The use of soil transfer with a native seed bank to control invasive plant species

Document Type


Presentation Date


Conference Name

131st Annual Meeting of the Indiana Academy of Science

Conference Location

Indianapolis, IN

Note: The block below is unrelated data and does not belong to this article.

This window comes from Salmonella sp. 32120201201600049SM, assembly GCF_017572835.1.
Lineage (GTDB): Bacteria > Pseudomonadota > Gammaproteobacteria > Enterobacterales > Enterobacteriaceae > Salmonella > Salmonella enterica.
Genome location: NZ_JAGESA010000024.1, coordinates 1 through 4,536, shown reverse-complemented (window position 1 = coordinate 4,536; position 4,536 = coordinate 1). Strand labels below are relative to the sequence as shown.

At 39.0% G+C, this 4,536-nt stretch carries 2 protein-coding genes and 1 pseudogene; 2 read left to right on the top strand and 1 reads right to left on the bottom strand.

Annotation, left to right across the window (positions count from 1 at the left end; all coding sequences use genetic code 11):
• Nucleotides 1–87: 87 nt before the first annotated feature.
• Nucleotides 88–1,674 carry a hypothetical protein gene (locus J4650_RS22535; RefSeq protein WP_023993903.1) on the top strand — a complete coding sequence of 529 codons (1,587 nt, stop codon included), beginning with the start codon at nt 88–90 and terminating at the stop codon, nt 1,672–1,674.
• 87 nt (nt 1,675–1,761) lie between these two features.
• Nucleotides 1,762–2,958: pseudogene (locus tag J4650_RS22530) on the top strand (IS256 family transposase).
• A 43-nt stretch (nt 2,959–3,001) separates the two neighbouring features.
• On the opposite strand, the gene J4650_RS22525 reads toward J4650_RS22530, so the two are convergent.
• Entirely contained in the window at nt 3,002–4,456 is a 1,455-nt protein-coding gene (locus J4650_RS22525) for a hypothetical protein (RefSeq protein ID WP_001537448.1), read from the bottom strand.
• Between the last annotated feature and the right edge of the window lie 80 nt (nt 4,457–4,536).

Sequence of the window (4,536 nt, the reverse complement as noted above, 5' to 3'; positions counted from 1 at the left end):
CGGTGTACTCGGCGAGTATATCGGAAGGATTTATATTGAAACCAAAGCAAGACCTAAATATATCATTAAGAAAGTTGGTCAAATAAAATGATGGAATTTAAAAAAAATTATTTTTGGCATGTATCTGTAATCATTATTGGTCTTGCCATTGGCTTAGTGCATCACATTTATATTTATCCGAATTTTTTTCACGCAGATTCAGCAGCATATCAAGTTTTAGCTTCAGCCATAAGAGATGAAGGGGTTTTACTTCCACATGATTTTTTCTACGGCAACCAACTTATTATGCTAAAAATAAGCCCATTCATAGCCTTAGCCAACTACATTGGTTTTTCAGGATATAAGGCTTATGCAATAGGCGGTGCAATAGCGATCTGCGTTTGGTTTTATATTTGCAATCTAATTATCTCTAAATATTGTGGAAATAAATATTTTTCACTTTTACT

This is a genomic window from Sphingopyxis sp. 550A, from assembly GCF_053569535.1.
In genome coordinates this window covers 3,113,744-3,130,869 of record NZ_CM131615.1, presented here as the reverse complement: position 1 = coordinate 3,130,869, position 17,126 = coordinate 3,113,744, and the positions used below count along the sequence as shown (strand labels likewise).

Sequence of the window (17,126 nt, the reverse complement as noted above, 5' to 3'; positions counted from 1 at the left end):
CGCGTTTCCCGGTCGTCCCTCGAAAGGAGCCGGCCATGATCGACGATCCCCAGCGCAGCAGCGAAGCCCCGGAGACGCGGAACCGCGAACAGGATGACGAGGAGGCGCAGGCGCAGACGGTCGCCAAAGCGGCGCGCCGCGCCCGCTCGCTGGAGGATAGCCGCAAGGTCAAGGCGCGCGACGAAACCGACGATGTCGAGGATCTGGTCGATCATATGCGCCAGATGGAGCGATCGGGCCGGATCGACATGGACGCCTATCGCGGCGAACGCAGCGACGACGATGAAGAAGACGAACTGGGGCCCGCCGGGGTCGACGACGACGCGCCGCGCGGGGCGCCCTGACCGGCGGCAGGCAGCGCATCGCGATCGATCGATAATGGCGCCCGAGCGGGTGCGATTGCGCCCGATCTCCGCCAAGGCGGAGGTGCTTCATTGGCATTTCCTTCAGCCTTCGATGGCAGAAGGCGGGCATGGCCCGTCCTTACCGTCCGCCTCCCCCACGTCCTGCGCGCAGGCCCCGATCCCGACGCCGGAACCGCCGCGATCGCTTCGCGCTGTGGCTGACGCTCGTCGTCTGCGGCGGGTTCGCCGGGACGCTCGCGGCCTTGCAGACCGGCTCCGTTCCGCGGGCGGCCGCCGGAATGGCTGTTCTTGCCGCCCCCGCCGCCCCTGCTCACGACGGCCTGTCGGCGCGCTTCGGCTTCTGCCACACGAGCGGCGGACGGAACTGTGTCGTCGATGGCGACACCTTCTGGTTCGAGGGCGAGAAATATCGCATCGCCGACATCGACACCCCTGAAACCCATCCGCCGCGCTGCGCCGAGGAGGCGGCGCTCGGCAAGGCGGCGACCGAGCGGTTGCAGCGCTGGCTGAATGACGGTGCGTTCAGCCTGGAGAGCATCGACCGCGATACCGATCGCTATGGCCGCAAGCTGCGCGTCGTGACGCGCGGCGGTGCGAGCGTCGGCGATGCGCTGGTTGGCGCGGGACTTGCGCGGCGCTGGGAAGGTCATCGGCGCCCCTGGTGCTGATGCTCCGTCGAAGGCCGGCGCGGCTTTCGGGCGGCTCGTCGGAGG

Invasive species have become a standard, consistent problem in managed ecosystems. Such species often invade into disturbed areas, which commonly are a result of restoration or other management activities. In dredging open water bodies at Eagle Marsh Nature Preserve, artificial mounds were constructed with the soil removed. This movement of soil created a disturbance to allow for the recruitment and colonization of invasive species. The purpose of this study is to quantify the effectiveness of transferring a native seed bank in a recently restored mesic prairie, which would be lost to additional management, to the artificial mounds as a method of controlling invasive species. This study was conducted with greenhouse and field experimentation. Soil samples containing the seed bank was moved to a greenhouse to quantify plant emergence following different soil treatments. Intact and mixed soil treatments were applied to greenhouse soil samples. All emerging plant species were identified and counted. All treatment methods contained a high diversity of native species and a low diversity of invasive species with the exception of the seed bank soil mixed with soil from the mounds. The mound mixed soil contained a higher diversity of invasive species than other treatments. Prior to the field experiment, a plant survey of the mounds was conducted in July 2014. In October 2014, 960 m2 of soil was transferred from the donor site to the mounds. A post-move survey conducted in July 2015 indicated the native species diversity increased while the diversity of invasive species decreased. Soil transfer as a management strategy was appropriate in this situation where a large native seed bank in a donor region existed. By moving soil from one location to another, we were able to promote native plant establishment and reduce invasive species emergence.



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